In the universe of industrial manufacturing, the general definition of the term unit operation is rather benign: a basic step in a process. In the world of chemical processing, however, unit operations are much more than that. Namely, they are the blueprint for the series of production stages that must be precisely completed for the manufacturer to turn a collection of raw materials into a viable end product.
There are five classes of unit operations in chemical processing. This article will focus on fluid-flow processes, which most commonly consist of transfer, filtration, solids fluidization and transportation activities. For reference, the other four unit operations are heat transfer (evaporation and heat exchange), mass transfer (distillation, extraction, adsorption and drying), thermodynamic (refrigeration and gas liquefaction) and mechanical (crushing, pulverization, screening and sieving).
Over the years, centrifugal pumps have built a reputation as the default pumping technology for fluid transfer applications in chemical processing. In all fairness, centrifugal pumps do possess the basic capability to meet the operator’s needs in these situations since their method of operation makes them well designed for the high-volume transfer applications that are common in the industry. Centrifugal pumps also work well with thin, water-like fluids that must be transported through networks of piping with variable flow rates.
This article, however, will illustrate how different types of pumping technology—positive displacement twin- and triple-screw pumps—can be a more reliable, efficient and economical choice than centrifugal pumps in critical fluid handling operations in the chemical processing industry, many of which involve the handling of highly abrasive, corrosive and hazardous materials.
The biggest challenge in making the screw pump more prevalent in chemical processing applications is moving the industry’s operators away from the ingrained perception that centrifugal pumps are the one and only choice for their fluid transfer requirements.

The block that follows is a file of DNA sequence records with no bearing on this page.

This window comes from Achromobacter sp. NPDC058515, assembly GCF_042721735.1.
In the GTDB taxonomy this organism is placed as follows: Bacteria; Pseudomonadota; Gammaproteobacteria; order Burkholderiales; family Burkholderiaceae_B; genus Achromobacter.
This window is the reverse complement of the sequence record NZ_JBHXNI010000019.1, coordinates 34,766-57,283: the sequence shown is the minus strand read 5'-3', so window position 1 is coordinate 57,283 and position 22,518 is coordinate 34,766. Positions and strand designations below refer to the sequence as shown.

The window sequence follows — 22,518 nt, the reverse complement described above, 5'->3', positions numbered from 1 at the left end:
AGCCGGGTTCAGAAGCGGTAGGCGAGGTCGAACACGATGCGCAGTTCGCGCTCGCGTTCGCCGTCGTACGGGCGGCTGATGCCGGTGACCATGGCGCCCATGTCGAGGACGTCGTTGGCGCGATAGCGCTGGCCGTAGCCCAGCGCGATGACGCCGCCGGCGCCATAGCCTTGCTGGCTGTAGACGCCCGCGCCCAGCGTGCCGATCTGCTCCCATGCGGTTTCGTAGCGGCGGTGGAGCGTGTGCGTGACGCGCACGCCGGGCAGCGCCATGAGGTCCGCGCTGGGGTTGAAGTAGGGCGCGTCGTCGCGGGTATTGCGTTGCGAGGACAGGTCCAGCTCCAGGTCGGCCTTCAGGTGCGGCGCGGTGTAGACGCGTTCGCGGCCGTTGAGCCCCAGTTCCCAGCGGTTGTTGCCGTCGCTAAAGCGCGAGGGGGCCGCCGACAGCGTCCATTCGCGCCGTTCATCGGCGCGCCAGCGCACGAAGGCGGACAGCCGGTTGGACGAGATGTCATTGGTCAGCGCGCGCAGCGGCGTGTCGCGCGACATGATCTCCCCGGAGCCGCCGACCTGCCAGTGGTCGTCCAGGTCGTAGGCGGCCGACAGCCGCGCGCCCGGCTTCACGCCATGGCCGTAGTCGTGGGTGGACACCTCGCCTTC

In many cases, chemical processing systems have been designed around the pumping technology, rather than the other way around.
This means that engineers are first familiar with centrifugal pumps and attempt to work within their operational limits. They know how centrifugal pumps operate, know their benefits and are confident that they are the best technology for what they are trying to accomplish.
Based on this mindset, design engineers will design systems that can blend or heat raw chemical materials or compounds as a way to manipulate the process and bring the viscosity of the fluid down to less than 300 centistokes (cSt), which makes the fluid more manageable for the centrifugal pump to handle. In this case, what they are doing is reconditioning the fluid to fit the pumping technology—irrespective of the cost impact.
Despite the ability to recondition the fluid to meet the operational needs of the centrifugal pump, operators must still ensure that the centrifugal pump is operating on or near its best efficiency point (BEP). Centrifugal pumps rarely operate at their exact BEP because pristine pumping conditions are seldom experienced. With this in mind, a centrifugal pump is assumed to be operating at its highest level of efficiency in a window between 80 percent and 110 percent of its BEP.
However, when the operation of the pump moves too far to either side of the BEP, uneven pressure will be applied to the impeller, which can lead to increased radial thrust that will cause the pump’s shaft to deflect. When deflection occurs, higher loads will be placed on the bearings and mechanical seal, which will damage the pump’s casing, back plate and impeller.